I recently asked an agent (on his blog) what he thought about this venture. He wasn’t very encouraging. He seemed to regard POD publishers with “vanity” publishers. I realize that agents are by-passed with this type of publisher, so he might not “approve” for his own economic reasons, although this agent is a respected one, and I would hope he would give an honest evaluation.
What is your take on such a publisher?
Randy sez: POD is not the same as a vanity publisher. At present, I have too little information to evaluate this, since I don’t know the details. The question I would be asking first is whether there are upfront fees that the author has to pay. Also, whether a POD publisher can really get a book into Wal*Mart, Target and B&N.
Meredith commented on this question:
The thing with self-publishing is that the distribution is extremely difficult. And e-books are still very limited in sales. You also lose the opportunity to have a traditional publisher pick it up because most of them won’t want something that has already been published in any form. I would advise being patient, keep working on other projects, develop your craft, adjust your sales pitch, and don’t settle for anything less just because it’s taking a long time.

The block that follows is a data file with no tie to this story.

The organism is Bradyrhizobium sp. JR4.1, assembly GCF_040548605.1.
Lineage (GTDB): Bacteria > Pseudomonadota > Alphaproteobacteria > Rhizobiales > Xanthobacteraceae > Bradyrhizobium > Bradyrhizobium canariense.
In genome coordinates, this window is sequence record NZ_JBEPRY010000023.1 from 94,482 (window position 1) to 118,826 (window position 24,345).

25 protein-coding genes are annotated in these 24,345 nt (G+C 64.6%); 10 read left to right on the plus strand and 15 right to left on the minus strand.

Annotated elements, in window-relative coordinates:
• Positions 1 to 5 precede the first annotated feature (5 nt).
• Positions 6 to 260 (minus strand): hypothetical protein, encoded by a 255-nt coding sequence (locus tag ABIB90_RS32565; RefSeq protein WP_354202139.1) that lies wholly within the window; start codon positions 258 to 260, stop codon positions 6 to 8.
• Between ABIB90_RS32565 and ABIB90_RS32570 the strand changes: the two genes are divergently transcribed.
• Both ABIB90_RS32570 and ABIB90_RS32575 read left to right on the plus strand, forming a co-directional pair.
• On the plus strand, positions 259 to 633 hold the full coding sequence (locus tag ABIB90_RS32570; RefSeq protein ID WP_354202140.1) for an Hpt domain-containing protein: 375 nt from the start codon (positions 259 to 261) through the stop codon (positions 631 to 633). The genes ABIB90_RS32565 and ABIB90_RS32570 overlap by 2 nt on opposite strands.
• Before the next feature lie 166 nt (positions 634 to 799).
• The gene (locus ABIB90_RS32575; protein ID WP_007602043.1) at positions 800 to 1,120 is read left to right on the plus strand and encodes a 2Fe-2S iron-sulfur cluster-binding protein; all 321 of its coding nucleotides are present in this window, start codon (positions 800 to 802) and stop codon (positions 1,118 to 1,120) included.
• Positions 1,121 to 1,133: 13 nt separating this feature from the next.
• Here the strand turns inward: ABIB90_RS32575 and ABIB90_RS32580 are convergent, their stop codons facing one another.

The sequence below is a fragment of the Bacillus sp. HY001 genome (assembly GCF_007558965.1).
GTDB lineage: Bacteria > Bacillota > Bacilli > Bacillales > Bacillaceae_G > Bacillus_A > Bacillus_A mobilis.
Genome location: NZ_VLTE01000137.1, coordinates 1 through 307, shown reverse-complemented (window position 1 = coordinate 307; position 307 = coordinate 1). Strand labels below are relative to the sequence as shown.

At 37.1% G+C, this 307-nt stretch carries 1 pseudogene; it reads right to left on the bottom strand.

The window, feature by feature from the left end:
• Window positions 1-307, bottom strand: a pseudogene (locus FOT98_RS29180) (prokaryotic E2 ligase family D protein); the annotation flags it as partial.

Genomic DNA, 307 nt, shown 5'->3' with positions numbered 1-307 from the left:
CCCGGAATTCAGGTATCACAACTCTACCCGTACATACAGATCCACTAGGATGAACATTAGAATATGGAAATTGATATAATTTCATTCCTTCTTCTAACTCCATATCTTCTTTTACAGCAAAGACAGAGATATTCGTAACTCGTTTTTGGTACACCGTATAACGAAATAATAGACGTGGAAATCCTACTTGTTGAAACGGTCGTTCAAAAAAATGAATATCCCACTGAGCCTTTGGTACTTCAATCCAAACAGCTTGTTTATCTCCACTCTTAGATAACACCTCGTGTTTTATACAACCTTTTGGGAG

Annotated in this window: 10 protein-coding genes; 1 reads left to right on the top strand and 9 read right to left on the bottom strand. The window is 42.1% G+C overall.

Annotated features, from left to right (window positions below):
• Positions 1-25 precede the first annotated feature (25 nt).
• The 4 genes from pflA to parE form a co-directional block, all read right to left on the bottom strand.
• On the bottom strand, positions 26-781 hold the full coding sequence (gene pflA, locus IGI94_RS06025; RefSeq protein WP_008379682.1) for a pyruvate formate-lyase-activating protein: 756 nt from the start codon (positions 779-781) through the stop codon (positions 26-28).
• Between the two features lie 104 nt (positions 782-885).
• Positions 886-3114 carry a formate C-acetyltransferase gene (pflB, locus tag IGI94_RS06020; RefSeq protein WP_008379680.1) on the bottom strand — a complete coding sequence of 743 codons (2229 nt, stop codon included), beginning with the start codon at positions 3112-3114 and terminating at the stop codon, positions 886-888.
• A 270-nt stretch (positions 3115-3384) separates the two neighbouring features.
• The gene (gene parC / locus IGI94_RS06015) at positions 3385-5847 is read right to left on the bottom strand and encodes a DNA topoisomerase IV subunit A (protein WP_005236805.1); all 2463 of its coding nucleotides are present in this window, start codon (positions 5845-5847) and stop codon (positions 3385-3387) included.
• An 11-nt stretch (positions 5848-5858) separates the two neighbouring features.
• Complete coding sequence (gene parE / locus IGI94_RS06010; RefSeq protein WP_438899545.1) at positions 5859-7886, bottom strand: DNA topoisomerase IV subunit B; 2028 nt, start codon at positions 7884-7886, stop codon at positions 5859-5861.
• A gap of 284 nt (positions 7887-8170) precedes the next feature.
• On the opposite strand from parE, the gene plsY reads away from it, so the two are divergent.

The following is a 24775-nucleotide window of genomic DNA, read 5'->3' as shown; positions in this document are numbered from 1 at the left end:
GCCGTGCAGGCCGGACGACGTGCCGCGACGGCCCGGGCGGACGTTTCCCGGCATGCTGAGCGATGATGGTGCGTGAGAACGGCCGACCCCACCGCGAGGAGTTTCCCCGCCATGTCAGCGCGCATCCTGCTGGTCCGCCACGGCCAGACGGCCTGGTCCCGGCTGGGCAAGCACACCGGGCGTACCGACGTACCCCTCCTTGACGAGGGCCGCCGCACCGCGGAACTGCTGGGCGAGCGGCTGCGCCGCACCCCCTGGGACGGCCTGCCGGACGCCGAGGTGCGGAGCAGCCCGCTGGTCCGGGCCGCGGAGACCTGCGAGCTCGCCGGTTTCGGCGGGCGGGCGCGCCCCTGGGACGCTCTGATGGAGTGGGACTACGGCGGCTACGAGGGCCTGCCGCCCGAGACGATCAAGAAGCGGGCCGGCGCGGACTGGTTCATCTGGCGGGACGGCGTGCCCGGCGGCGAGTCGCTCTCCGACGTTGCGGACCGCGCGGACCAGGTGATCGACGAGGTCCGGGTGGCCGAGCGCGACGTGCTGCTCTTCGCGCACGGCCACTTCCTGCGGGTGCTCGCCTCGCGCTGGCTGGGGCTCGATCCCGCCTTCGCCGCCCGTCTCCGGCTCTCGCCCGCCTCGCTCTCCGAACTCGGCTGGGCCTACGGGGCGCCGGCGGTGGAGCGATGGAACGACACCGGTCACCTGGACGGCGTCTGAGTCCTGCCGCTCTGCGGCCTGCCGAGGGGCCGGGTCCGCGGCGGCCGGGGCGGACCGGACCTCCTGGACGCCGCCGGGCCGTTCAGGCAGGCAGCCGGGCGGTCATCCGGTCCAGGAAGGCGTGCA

I have always been able to speak in front of groups with not problem. I taught English and sponsored Student Council groups for years, served as president of a number of groups and minored in public speaking. I even direct a conference here in Houston. Why is it that when I sit across from an editor I am suddenly tongue tied or babble like a child who doesn’t know what he’s saying without or without a one sheet, and with my “one liners” memorized. After years of attending conferences, I have yet to “sell” a manuscript to an editor. And I know several editors personally, but when it comes to getting them interested in what I write…
I feel your pain, honey! I, too, am comfortable speaking in front of people, but I am acutely uncomfortable pitching or even discussing my own work. I can’t answer your “why is this” question, but I can tell you what helps me. First, do use a one-sheet. Second, take a bottle of water with you into the pitch session. My mouth gets very dry when I’m nervous, so the water is a must. But you can also use it to give yourself a break. If you start to babble, stop and take a drink. Gives you a way to get control again without being too obvious about it.